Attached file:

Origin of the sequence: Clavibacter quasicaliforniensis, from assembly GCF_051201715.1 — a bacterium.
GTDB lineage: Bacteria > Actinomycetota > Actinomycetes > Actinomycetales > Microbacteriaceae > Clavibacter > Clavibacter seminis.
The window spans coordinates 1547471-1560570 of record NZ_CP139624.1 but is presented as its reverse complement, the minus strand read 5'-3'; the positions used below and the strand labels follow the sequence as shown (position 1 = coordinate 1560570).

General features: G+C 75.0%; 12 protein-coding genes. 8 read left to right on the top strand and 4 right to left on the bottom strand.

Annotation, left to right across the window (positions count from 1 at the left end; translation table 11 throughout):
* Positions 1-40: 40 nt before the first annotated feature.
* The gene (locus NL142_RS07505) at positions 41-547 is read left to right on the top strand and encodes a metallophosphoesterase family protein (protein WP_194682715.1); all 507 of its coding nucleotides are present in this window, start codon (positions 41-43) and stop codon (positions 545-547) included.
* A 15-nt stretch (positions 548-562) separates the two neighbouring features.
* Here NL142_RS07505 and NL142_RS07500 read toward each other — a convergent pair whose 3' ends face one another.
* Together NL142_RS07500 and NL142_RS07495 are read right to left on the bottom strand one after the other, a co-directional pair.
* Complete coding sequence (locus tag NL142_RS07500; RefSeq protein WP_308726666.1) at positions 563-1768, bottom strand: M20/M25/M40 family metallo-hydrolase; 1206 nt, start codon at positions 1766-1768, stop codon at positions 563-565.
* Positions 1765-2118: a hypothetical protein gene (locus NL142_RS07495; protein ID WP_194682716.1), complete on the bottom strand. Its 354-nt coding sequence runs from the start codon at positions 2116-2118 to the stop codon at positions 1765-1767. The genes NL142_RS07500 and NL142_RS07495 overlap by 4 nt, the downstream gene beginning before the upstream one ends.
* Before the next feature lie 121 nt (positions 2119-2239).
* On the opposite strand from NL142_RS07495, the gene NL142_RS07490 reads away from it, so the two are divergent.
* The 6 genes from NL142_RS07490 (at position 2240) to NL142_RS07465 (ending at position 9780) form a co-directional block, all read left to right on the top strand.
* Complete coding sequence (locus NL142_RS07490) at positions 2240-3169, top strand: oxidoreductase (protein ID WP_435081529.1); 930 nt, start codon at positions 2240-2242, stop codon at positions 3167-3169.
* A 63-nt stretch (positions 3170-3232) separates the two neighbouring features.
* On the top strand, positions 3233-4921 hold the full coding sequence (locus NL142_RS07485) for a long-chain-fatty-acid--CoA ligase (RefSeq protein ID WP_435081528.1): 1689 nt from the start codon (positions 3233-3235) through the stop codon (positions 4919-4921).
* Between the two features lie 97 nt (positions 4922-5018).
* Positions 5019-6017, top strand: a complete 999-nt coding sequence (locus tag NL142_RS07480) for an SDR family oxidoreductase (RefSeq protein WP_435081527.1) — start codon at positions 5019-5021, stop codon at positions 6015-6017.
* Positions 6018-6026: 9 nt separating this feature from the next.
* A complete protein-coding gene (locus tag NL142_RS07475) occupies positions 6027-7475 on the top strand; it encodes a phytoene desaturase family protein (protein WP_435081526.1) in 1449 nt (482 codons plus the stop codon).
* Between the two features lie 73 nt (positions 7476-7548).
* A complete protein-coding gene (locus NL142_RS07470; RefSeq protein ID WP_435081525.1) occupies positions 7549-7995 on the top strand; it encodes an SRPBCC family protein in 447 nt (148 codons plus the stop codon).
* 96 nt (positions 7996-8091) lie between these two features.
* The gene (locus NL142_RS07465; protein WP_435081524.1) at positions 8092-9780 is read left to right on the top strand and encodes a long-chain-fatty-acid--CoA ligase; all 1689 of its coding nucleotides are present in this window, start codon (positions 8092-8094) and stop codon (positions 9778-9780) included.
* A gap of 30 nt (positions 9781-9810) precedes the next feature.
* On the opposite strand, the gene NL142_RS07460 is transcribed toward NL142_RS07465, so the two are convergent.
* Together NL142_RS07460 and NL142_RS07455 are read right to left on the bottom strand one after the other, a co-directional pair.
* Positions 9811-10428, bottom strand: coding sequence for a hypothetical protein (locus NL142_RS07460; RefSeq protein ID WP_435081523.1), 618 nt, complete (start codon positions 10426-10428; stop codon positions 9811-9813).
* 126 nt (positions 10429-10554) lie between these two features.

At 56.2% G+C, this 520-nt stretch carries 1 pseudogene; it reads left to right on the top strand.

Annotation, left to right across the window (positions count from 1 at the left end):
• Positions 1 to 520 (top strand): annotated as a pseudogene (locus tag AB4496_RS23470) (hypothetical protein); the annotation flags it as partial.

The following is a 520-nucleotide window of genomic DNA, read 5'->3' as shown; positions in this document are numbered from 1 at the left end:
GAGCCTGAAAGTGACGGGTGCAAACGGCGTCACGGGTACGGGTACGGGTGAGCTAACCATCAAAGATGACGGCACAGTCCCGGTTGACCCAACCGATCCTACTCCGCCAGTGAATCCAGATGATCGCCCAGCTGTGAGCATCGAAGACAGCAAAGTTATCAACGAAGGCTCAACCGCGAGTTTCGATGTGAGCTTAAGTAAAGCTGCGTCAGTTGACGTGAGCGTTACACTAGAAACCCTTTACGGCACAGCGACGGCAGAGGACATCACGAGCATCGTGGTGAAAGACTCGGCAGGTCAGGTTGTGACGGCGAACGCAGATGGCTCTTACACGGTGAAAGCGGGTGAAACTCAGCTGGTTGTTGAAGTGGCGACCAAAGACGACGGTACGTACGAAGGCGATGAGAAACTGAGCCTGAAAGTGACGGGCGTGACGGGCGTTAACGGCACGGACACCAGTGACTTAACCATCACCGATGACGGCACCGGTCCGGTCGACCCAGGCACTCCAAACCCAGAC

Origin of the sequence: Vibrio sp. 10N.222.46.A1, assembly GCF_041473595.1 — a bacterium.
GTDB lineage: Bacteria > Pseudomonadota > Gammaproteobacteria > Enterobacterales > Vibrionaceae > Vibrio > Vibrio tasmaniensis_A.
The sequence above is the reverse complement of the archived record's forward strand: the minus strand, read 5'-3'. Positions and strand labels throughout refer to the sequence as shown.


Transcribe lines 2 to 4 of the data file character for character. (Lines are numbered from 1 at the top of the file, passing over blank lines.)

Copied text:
GTDB lineage: Bacteria > Actinomycetota > Actinomycetes > Actinomycetales > Microbacteriaceae > Clavibacter > Clavibacter seminis.
The window spans coordinates 1547471-1560570 of record NZ_CP139624.1 but is presented as its reverse complement, the minus strand read 5'-3'; the positions used below and the strand labels follow the sequence as shown (position 1 = coordinate 1560570).

General features: G+C 75.0%; 12 protein-coding genes. 8 read left to right on the top strand and 4 right to left on the bottom strand.